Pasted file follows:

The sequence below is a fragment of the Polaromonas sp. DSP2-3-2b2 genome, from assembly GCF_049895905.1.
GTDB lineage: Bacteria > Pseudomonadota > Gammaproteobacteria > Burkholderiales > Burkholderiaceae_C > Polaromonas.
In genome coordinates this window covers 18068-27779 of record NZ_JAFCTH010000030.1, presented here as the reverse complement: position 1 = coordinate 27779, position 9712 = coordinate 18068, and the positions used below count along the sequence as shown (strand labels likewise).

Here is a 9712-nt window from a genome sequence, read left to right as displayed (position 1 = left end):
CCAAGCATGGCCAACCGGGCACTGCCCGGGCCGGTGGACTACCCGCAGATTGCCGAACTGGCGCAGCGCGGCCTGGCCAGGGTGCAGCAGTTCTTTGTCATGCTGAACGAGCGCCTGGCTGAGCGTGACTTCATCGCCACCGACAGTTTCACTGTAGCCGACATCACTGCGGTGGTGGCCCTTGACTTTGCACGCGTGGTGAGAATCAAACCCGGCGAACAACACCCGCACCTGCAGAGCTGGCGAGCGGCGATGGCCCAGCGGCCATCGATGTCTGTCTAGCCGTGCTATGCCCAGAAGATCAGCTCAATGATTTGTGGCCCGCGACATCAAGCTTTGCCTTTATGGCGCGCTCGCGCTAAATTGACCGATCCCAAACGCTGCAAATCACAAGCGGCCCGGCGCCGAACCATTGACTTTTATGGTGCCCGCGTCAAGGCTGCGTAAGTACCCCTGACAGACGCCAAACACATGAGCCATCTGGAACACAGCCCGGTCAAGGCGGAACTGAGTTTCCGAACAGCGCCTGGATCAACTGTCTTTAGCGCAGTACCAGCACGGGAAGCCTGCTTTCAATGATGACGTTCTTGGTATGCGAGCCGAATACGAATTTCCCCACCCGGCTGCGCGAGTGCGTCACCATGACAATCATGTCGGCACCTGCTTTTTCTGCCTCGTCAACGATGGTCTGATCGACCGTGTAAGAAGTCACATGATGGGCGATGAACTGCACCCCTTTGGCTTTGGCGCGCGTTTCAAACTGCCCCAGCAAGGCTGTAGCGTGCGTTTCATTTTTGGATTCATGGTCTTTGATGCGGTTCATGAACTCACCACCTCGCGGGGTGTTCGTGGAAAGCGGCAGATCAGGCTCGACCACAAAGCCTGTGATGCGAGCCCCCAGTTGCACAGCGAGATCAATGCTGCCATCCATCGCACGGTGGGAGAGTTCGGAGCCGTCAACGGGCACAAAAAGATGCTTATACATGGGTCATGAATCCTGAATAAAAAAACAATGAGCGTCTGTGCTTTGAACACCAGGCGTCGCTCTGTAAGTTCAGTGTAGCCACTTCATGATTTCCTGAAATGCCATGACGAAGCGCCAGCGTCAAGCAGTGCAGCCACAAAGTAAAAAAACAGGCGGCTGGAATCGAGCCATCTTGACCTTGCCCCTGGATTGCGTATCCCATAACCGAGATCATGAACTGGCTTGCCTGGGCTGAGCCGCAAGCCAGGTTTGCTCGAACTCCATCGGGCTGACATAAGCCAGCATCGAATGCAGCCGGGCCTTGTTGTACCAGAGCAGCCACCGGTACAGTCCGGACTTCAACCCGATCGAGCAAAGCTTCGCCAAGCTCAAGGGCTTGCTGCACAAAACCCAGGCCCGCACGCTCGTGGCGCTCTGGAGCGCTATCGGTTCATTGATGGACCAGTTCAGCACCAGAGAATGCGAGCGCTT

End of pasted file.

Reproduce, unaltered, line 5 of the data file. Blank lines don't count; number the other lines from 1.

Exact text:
CCAAGCATGGCCAACCGGGCACTGCCCGGGCCGGTGGACTACCCGCAGATTGCCGAACTGGCGCAGCGCGGCCTGGCCAGGGTGCAGCAGTTCTTTGTCATGCTGAACGAGCGCCTGGCTGAGCGTGACTTCATCGCCACCGACAGTTTCACTGTAGCCGACATCACTGCGGTGGTGGCCCTTGACTTTGCACGCGTGGTGAGAATCAAACCCGGCGAACAACACCCGCACCTGCAGAGCTGGCGAGCGGCGATGGCCCAGCGGCCATCGATGTCTGTCTAGCCGTGCTATGCCCAGAAGATCAGCTCAATGATTTGTGGCCCGCGACATCAAGCTTTGCCTTTATGGCGCGCTCGCGCTAAATTGACCGATCCCAAACGCTGCAAATCACAAGCGGCCCGGCGCCGAACCATTGACTTTTATGGTGCCCGCGTCAAGGCTGCGTAAGTACCCCTGACAGACGCCAAACACATGAGCCATCTGGAACACAGCCCGGTCAAGGCGGAACTGAGTTTCCGAACAGCGCCTGGATCAACTGTCTTTAGCGCAGTACCAGCACGGGAAGCCTGCTTTCAATGATGACGTTCTTGGTATGCGAGCCGAATACGAATTTCCCCACCCGGCTGCGCGAGTGCGTCACCATGACAATCATGTCGGCACCTGCTTTTTCTGCCTCGTCAACGATGGTCTGATCGACCGTGTAAGAAGTCACATGATGGGCGATGAACTGCACCCCTTTGGCTTTGGCGCGCGTTTCAAACTGCCCCAGCAAGGCTGTAGCGTGCGTTTCATTTTTGGATTCATGGTCTTTGATGCGGTTCATGAACTCACCACCTCGCGGGGTGTTCGTGGAAAGCGGCAGATCAGGCTCGACCACAAAGCCTGTGATGCGAGCCCCCAGTTGCACAGCGAGATCAATGCTGCCATCCATCGCACGGTGGGAGAGTTCGGAGCCGTCAACGGGCACAAAAAGATGCTTATACATGGGTCATGAATCCTGAATAAAAAAACAATGAGCGTCTGTGCTTTGAACACCAGGCGTCGCTCTGTAAGTTCAGTGTAGCCACTTCATGATTTCCTGAAATGCCATGACGAAGCGCCAGCGTCAAGCAGTGCAGCCACAAAGTAAAAAAACAGGCGGCTGGAATCGAGCCATCTTGACCTTGCCCCTGGATTGCGTATCCCATAACCGAGATCATGAACTGGCTTGCCTGGGCTGAGCCGCAAGCCAGGTTTGCTCGAACTCCATCGGGCTGACATAAGCCAGCATCGAATGCAGCCGGGCCTTGTTGTACCAGAGCAGCCACCGGTACAGTCCGGACTTCAACCCGATCGAGCAAAGCTTCGCCAAGCTCAAGGGCTTGCTGCACAAAACCCAGGCCCGCACGCTCGTGGCGCTCTGGAGCGCTATCGGTTCATTGATGGACCAGTTCAGCACCAGAGAATGCGAGCGCTT